In online travel, is price king?
March 23, 2007
The online travel customer is a fickle beast. We’ve known this for a long time and many trends have emerged which have helped us to predict our customers behaviour and purchasing habits. This behaviour however seems to be changing quite dramatically at the moment.
We’ve seen customers persevere with poor booking experiences purely because they want to book their holiday with certain tour operators, customers who compare prices across 10’s of websites before deciding on who to book with (not always the cheapest) and customers who only ever book with the same brand due to a good previous experience. Loyalty has been evident in the past (seen by visit rates, repeat visits and time to book metrics) as a key attraction in choosing who to book with, often superceding the online experience they get with that provider. The offline experience with a travel company is often enough to make users struggle through the online.
The growth of online agents such as Expedia and Opodo has seen market share online swiped away from traditional tour operators although in recent months this trend seems to be reversing (albeit slowly) as these sites begin to face the same issues now (lack of loyalty, competition). Price comparison sites are also taking market share away from both the traditional and online players as they find better ways to make wide choices of products available to consumers.
However, one factor seems to be becoming the deciding factor for customers. Price! No longer is the experience you have online enough to sway you to one provider, neither is the brand name or how established they are (in the customers eyes). Web 2.0 trickery isn’t enough to draw them in and social media (while almost essential in travel) is not enough alone. Price is king!
This may seem like a given to anyone involved in e-commerce, and it is true in almost every online retail market, but travel has long shown evidence of unusual customer behaviour online. Travel companies have had it easy for a long time. The online travel arena has been developing for years and now it’s hit maturity (and the customers are getting more savvy) factors such as brand name aren’t drawing in the sales anymore. It’s true that in travel brand search terms drive the largest volume of traffic that converts well, but this isn’t growing that much anymore and the other traffic sources don’t convert as well unless the price at the end of the customer journey is right.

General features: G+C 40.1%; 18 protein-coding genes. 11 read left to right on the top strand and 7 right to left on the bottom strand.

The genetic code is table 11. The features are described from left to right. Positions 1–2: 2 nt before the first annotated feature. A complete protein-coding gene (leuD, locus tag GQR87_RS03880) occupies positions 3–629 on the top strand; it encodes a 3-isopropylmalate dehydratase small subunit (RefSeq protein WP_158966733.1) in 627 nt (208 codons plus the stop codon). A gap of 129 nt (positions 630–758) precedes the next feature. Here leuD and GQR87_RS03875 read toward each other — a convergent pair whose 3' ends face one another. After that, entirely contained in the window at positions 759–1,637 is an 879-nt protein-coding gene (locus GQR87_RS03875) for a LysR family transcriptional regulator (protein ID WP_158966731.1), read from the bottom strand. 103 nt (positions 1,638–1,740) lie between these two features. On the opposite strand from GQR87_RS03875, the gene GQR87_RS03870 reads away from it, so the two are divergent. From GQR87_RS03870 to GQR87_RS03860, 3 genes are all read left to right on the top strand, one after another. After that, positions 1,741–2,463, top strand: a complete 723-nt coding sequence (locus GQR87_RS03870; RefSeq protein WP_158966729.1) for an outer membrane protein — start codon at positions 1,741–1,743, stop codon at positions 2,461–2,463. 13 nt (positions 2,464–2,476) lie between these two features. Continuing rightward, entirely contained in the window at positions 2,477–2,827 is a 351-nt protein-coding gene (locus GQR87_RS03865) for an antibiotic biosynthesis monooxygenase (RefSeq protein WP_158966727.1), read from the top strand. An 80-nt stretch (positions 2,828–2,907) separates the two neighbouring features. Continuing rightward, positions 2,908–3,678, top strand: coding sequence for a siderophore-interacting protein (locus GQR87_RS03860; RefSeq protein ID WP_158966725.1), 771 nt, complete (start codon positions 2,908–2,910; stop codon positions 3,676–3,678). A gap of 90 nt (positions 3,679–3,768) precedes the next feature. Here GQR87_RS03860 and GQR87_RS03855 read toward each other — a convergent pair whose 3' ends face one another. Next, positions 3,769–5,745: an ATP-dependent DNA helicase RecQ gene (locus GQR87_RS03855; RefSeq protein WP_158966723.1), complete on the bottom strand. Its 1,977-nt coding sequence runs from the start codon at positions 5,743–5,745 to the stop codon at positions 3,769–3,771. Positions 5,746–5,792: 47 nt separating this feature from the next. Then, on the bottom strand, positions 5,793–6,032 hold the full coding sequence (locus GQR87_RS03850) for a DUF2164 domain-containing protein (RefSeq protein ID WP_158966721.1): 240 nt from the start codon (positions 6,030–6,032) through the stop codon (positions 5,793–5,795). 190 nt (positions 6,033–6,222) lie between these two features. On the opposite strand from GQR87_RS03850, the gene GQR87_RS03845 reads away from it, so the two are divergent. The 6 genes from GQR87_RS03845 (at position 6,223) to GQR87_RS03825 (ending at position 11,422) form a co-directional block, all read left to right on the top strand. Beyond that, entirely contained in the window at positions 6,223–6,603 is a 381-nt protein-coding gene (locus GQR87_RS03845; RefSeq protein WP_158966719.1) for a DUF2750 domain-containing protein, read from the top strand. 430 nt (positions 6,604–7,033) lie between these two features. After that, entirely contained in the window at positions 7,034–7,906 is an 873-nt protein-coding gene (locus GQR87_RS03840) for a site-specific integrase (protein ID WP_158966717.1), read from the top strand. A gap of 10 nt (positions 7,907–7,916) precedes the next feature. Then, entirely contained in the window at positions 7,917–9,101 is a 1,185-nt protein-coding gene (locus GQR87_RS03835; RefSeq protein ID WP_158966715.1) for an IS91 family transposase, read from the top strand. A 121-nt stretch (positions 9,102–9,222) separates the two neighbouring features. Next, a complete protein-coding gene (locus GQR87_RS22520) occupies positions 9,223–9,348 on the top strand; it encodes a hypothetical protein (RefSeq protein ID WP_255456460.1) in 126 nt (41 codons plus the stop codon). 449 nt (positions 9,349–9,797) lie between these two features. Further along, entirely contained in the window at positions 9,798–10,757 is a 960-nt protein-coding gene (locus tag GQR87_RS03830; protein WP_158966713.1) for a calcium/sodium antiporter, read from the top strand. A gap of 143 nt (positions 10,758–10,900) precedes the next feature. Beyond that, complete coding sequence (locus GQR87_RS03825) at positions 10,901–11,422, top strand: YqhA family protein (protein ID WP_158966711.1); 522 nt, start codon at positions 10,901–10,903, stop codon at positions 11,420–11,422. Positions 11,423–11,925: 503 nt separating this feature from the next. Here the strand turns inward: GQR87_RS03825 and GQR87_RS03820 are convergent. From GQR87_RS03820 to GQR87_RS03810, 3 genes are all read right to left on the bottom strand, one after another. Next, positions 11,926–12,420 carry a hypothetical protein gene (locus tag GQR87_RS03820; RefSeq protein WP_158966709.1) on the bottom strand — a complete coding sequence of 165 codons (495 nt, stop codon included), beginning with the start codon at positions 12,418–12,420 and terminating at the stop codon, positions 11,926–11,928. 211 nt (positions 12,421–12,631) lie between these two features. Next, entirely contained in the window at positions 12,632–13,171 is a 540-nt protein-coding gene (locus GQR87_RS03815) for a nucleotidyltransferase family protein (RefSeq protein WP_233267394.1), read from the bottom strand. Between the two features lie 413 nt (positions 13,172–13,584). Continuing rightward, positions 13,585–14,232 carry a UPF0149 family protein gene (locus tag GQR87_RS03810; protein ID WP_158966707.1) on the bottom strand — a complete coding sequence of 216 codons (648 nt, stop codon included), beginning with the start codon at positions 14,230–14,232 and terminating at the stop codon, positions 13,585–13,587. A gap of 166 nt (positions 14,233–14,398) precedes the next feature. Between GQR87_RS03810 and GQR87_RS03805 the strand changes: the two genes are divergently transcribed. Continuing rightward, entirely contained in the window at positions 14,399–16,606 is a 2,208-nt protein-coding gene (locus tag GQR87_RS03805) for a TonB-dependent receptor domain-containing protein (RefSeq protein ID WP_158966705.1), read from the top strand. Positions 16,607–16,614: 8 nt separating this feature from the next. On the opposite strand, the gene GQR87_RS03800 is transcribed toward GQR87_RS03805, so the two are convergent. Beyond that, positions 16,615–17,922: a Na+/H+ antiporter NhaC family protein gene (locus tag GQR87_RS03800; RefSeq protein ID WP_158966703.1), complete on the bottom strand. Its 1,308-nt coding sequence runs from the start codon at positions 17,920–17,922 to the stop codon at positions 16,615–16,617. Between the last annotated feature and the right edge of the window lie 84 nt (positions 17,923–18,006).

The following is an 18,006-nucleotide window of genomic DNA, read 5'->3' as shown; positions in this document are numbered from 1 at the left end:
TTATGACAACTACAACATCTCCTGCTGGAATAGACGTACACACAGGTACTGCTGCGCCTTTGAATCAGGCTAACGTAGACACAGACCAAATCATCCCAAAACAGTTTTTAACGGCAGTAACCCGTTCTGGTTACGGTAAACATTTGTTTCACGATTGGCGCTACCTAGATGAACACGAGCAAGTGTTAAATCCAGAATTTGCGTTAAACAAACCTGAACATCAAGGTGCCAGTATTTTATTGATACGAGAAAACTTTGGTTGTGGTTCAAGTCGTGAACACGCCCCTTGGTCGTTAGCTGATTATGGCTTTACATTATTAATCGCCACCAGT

The way you message offers and deals on your websites is key. Merchandising in travel often relies on messages such as ‘Up to £… off’ or ‘Prices from £…’, these just aren’t strong enough anymore to guarantee conversion unless the price at the end of the booking process ties up with the initial headline (and is a real deal worth hunting for). With so much competition out there it could be a tough year for traditional players (and I include the Expedias in this group) as budget players and price comparison sites take sales and drive traffic away from the traditional sites.
If the price isn’t right then your offering has to be so strong that the customer feels compelled to buy with you over one of your competitors. Brand alone isn’t enough to do this. Making your website sticky by adding all the latest Web 2.0 fads and reams of content also isn’t enough. A combination of content, offers, user experience and really great prices is the only way to ensure longevity in the online market (especially at the cheaper end of the market) unless you happen to have a unique offering of some sort.
Of course, none of this means anyone is going to go bust or move back to more traditional routes of selling. It simply means we all have to adapt and ‘get real’. Marketing directors in their ivory towers who are adamant that the brand will do it for them need to ‘get real’. Product directors need to ‘get real’ and focus on delivering prices that compete with the opposition. E-commerce directors need to ensure that their websites are delivering the user experience that customers expect nowadays and ‘get real’ if they think that adding the latest Web 2.0 goodies is going to dramatically increase their conversion rate on their own.